Photo: Utah State Seal
The Utah legislature passed three immigration reform bills last Thursday blazing a new path for immigration reform, separate from Arizona.
HB116, the guest-worker bill, and HB497, the enforcement-only measure, are now awaiting Governor Herbert’s signature, though his office declined to say when, or if, he will sign them.
Latino groups on Thursday called for a boycott of all Utah businesses beginning Monday and lasting through March 28.
The state also sent a third immigration bill for Herbert to sign that provided the ultimate bridge between HB116 and HB497— a migrant-worker bill.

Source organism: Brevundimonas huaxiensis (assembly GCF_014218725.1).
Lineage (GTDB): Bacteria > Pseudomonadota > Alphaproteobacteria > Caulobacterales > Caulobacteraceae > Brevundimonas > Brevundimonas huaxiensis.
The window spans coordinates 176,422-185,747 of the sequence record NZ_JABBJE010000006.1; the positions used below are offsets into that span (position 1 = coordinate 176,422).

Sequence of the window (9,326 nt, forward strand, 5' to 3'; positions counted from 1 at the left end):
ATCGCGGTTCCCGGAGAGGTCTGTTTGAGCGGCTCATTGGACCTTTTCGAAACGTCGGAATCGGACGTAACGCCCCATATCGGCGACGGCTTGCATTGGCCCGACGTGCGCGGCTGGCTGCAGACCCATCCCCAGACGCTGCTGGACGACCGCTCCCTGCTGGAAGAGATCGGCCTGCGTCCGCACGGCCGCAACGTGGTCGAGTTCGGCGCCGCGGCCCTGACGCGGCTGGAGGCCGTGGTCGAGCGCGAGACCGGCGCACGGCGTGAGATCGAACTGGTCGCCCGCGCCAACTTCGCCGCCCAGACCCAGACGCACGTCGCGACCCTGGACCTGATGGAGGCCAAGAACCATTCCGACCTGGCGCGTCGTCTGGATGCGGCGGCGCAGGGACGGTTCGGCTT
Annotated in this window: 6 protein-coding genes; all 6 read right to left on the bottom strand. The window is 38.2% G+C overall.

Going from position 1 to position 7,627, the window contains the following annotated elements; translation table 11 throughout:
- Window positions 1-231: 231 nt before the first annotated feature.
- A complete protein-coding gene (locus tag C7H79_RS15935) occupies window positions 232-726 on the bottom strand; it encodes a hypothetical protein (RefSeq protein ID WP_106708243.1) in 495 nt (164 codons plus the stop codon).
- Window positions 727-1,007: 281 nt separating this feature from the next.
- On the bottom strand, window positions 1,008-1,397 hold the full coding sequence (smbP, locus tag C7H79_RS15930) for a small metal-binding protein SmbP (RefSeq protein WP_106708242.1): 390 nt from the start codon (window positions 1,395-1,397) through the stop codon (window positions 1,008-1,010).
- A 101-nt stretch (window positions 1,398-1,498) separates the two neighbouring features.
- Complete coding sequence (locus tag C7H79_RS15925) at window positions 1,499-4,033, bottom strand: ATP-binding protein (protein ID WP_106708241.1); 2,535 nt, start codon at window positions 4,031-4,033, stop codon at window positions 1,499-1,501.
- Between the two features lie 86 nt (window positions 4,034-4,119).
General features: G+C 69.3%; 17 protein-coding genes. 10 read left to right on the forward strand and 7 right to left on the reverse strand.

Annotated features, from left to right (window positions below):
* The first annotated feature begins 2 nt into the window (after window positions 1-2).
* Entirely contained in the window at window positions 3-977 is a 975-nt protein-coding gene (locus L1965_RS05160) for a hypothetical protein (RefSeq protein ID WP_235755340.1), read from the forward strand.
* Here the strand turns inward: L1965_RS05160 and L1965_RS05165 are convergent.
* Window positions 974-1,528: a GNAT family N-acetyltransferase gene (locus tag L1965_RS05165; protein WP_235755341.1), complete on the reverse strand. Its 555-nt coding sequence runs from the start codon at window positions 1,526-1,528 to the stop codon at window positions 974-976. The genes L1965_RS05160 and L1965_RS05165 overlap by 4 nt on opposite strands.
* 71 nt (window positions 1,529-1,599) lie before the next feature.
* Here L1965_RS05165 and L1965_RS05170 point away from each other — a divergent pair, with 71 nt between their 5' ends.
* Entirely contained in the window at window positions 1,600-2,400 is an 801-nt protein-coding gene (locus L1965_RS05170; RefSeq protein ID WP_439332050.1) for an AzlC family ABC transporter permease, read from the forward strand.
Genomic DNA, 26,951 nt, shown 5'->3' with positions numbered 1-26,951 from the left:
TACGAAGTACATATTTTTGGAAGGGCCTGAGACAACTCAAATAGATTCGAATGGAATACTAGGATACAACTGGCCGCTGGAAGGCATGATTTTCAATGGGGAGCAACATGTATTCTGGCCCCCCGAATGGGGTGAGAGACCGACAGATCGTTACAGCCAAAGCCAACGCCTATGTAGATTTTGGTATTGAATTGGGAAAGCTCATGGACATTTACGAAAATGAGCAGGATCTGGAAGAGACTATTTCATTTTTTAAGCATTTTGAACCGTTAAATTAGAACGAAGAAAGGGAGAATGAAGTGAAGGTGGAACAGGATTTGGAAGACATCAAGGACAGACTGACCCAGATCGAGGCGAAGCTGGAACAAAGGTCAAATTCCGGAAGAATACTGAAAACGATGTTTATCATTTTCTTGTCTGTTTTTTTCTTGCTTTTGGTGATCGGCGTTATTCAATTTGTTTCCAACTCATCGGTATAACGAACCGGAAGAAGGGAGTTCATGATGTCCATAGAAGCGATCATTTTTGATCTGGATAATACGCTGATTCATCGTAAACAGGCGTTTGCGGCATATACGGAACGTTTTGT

That bill, HB466, would enter Utah into an agreement with the Mexican state of Nuevo León. That state would provide migrant workers to businesses in Utah that need the trained work force, while the visas would be legally issued through the federal government.
Supporters say HB116 is doing what it was intended to do: put the federal government on notice that states are devising solutions to the thorny issue by incorporating a variety of perspectives. If the Federal government will not address immigration reform, the states will.
“I think Utah is capturing the attention of the nation, as well as conservatives and liberals,” Bramble said.